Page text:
Patients and methods

We described restrospectly from July 2006 to June 2016, 61 patients aged between18 and 90years with posterior circulation ischemic stroke from registry of 1191 patients attending a tertiary care referral university hospital. Patients with missing or insufficient records were not included. All patients had done head CT. In brain imaging, the vertebrobasilar territory was subdivided into three segments: proximal, intermediate and distal.4 The proximal segment includes intracranial vertebral arteries and posterior cerebellar arteries. The middle segment includes the basilar artery and its penetrating branches. The distal segment: superior cerebellar arteries, distal basilar artery and posterior cerebral arteries. Extracranial vessels were evaluated with carotid Doppler in selected patients. Infarct location was decided by clinical assessment and by neuroimaging findings. The analysis of the data concerned the demographics, stroke risk factors, clinical characteristics, neuroimaging, stroke etiologies and outcome. The confidentiality of the information contained in clinical records and hospital registers has been respected by the anonymity of the collection forms.


Demographic profile and risk factors

Posterior circulation ischemic stroke accounted for 61(5.1%) of 1191 of all ischemic strokes seen in the study period. The mean age of the patients was 58.62years (Range 18; 87years). Twenty seven (44.2%) patients were aged over 65years. Ischaemic stroke was more common in age group 71 to 80. Male gender was the most common in 38(62.3%) patients. Thirty (49.1%) patients had urban residence, 25(40.9 %) had rural residence and 6(9.8 %) had not residence mentioned. Famers (23%), housewives (21.3%) and officials (14.8%) were the most occupation of patients. Hypertension was the most common risk factor in 39(63.9%) patients but the majority 53(86.8%) of the patients had more than one risk. Table 1 describes the socio-demographic characteristics features of 61 patients.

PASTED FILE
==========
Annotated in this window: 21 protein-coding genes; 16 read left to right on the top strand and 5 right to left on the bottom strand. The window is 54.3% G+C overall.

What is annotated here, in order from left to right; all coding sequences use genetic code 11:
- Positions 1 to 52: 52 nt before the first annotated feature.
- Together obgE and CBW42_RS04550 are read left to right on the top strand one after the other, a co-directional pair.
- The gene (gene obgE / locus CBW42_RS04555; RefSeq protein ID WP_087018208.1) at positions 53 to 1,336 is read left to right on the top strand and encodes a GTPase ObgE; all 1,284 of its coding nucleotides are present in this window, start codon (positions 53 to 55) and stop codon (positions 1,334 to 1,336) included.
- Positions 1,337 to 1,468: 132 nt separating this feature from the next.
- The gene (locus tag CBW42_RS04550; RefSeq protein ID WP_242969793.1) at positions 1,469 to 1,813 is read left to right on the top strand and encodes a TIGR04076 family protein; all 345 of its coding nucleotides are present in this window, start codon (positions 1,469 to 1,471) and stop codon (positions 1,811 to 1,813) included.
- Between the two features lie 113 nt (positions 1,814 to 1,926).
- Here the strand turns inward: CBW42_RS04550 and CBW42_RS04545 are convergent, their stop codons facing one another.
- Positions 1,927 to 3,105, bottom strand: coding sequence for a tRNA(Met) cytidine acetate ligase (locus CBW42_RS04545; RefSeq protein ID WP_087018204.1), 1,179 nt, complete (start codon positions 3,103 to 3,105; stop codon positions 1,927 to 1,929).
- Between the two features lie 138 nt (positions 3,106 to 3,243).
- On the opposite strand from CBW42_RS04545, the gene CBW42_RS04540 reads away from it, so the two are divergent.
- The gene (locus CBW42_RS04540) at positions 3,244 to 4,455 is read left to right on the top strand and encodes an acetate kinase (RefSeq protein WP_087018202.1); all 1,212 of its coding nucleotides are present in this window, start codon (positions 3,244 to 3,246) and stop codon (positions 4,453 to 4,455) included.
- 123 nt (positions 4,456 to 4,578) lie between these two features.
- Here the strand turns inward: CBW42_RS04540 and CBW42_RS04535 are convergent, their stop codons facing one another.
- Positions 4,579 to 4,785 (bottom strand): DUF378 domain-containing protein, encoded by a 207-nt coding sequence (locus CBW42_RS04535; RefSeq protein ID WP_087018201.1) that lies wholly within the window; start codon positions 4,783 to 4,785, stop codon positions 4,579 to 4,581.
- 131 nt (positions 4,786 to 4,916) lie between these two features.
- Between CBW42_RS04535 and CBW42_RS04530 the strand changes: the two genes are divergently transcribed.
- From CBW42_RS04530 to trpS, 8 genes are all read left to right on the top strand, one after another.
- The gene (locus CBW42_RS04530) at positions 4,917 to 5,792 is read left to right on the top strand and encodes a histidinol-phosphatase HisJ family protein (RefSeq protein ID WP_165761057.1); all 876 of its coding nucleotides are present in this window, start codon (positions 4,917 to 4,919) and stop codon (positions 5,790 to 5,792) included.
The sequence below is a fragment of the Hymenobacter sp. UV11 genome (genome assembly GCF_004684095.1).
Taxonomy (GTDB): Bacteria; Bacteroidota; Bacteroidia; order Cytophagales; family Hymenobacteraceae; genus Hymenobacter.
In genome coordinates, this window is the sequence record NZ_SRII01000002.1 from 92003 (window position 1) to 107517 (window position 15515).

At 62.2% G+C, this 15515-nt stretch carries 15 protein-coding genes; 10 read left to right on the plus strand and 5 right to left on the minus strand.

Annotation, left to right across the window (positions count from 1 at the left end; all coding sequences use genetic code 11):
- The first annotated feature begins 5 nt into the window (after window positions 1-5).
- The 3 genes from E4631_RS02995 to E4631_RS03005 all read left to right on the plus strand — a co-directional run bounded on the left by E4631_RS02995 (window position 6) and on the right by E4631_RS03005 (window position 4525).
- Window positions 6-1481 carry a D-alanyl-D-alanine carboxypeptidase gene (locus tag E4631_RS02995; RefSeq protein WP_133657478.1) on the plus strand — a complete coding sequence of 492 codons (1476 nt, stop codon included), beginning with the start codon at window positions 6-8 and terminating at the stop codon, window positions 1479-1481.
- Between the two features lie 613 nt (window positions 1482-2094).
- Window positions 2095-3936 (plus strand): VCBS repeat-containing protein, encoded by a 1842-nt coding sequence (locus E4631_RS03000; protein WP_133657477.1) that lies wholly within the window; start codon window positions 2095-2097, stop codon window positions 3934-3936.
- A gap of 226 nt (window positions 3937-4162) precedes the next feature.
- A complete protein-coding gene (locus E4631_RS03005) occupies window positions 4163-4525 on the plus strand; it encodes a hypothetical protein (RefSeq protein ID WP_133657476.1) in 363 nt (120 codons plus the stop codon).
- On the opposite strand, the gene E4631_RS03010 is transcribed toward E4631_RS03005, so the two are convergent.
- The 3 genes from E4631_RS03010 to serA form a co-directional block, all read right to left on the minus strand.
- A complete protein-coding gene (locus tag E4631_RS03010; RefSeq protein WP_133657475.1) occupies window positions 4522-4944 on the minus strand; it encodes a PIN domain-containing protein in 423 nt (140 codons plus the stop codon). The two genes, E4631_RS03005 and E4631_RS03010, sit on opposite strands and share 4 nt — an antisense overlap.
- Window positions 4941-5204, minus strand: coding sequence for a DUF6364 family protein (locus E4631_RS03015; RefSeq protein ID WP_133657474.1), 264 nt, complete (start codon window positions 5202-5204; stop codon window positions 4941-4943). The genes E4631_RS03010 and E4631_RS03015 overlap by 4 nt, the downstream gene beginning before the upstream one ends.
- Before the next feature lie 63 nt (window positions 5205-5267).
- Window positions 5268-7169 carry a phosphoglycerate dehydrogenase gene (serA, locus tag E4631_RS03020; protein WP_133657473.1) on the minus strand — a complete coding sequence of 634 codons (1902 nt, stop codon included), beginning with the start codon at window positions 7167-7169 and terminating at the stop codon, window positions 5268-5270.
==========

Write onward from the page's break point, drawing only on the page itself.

Number (%)


15 (25.4%)


4(5.4 %)

Chronic consumption of alcohol

25 (40 %)

Cigarette Smoking

18(29 %)

Diabetes mellitus

6 (9%)


35 (63.6%)

Atrial fibrillation

18 (27.8%)


19 (31.1%)



Myocardial infarction


History of ischemic stroke


Table 1 Risk factors of 55 patients with posterior circulation ischemic stroke

Clinical characteristics of posterior circulation ischemic stroke

The mean duration at medical emergencies was 4.07days. Twenty-eight (45.9%) patients were eligible for intravenous thrombolysis. The main symptoms were motor weakness (83.6%), headache (34.4%) and language disorders (27.8%). Neurological examination had found weakness in the limbs (95.1%), dysarthria (57.3%) and cranial neuropathy (34.42%). Table 2 describes the mains abnormalities of neurogical examination.


Number (N=61)

Pourcentage (%)

























Visual field deficits






Movement disorders



Table 2 Clinical characteristics of posterior circulation ischemic stroke